I have been in on few back country hunts all with horses, I am not a horse person other than when it comes to packing in to go hunting, a few years back we went into the Thorofare in Wyoming's Bridger Tetons. On the way in we approached a river crossing and up to this point my horse had been....we'll say ok. As long as the pack string was moving along he did well, whenever we stopped he would get antsy, not want to hold still and shaking his head around. I did my best as a novice to keep him in line. Well now here we are at this river crossing and the river has split into 2 separate streams and my cousins are all in front of me and we probably have 12-14 horses in our string, not enough room to let them all drink at the same time, so there are two sets of horses drinking and the trail was pretty steep going down towards the river and it had washed out over the years so it was about 3 foot deep and only a few feet wide where I was at, my horse wanted to go forward, but couldn't because all the other horses had stopped in front of me to drink so then the bastard starts shaking his head and trying to back up the trail, I jerked the reins a few times to try and "whip him into shape" The son of a bitch rears up on his hind legs and proceeded to do a 360! At one point I thought about jumping off, it then felt like he was going to go over backwards, but the bank was steep enough that he hit his ass on it and kept him upright, he came around and back to all fours, my cousin's buddy was right in front of me and had witnessed the whole show and he thought that I had done that **** on purpose! I later joked with him "yeah, that's how I roll, I am like roy rogers, just seeing what he could do" In reality I about **** my pants! I have never been so sore in my whole life than that ride into the mountains, I was all tensed up and ready for the next rodeo at every bend and some of that country is damn steep so I was especially tense during those moments. I rode a different mild mannered horse out with no issues and my cousins who are damn good with horses, one of them rode that nag and didn't have any problems after they let him know who was boss, but those damn things can tell if you are a horseman or not and if you give them an inch they take a mile....my biggest problem is in that steep ****, I don't know when to lay down the law, because I was trying when that damn thing acted up and I damn sure wouldn't want to try that when you are above a 1000' drop off, so I kind of agree with the author on horses, I love that they get me into some damn good elk country and see some country that I never otherwise would have, but I don't know that I will ever be comfortable on them.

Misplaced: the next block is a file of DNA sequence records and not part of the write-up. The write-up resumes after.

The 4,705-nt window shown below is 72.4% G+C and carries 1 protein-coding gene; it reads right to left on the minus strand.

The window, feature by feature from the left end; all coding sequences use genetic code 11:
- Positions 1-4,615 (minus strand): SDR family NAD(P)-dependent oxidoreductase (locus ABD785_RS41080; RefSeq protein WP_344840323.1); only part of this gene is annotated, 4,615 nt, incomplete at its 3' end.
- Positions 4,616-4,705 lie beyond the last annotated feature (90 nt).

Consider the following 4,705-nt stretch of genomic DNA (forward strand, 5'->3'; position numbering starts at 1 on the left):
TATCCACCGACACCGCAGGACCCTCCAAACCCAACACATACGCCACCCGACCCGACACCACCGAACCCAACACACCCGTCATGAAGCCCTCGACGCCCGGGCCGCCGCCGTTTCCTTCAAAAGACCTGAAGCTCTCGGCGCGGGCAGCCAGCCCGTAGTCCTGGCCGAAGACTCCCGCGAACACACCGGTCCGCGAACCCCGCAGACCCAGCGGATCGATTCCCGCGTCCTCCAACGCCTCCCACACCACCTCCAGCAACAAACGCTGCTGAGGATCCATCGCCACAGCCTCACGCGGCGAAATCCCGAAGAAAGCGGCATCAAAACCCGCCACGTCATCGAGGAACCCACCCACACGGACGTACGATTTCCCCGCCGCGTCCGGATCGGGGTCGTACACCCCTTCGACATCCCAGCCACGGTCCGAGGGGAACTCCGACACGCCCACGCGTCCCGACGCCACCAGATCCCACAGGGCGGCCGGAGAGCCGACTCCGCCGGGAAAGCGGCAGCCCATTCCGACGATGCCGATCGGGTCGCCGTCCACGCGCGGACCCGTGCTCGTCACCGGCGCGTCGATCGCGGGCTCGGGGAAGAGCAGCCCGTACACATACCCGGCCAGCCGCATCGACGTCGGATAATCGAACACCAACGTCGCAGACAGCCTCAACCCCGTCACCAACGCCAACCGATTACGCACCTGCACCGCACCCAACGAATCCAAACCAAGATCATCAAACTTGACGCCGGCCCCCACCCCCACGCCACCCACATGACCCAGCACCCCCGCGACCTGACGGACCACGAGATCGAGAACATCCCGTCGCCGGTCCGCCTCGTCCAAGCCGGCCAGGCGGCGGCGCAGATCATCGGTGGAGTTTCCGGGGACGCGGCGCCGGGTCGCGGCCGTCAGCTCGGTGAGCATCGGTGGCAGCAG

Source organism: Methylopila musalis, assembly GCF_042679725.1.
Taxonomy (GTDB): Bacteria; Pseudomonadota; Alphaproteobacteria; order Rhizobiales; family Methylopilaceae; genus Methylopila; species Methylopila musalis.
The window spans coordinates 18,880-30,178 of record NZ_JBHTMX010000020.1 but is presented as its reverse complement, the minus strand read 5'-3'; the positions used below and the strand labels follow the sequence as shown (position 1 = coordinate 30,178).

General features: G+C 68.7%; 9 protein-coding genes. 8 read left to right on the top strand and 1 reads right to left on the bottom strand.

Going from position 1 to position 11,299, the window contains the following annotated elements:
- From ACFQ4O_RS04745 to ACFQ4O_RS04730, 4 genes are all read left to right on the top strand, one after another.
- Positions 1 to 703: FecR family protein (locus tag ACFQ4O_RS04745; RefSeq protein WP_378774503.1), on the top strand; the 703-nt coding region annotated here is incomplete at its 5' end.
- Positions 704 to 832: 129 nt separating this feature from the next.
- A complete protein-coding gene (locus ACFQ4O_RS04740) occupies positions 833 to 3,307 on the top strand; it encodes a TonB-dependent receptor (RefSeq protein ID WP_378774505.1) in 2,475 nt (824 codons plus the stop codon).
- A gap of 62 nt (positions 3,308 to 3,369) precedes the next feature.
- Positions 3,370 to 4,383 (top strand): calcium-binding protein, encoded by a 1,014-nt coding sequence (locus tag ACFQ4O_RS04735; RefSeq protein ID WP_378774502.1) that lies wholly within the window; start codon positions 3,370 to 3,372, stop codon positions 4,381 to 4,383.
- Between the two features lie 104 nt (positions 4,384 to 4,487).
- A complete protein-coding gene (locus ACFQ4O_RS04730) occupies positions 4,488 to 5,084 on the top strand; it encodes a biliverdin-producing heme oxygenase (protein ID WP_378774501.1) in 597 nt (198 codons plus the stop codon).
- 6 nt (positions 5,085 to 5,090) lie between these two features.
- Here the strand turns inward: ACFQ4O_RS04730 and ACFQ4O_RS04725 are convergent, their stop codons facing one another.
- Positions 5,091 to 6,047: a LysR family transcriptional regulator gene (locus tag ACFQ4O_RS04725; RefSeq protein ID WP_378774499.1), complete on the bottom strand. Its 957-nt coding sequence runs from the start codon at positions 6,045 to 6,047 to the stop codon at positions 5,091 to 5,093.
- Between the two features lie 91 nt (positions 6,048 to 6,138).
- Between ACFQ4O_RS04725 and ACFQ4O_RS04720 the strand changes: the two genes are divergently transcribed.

I have hunted via horse back three times now, once as a drop camp which I prefer where an outfitter takes us in and drops us off and I can hump my own **** around and then get a ride back out and twice with my cousins where the horses are there the whole time and we hunt with them. I have a blast with my family up there hunting, and I really do appreciate all the work they can do, but they also create alot of work, running off when they get a chance, hobbled or not hobbled, seems like sometimes its harder work when they are there! I am doing another drop camp this fall in the Bob Marshall in Montana, so I will be riding a pony in, and I pray that I will get a good one!
Good luck to y'all this fall no matter which side of the fence you are on as far as horses go!
I will go on seeing them as a necessary evil to get to where I want to go!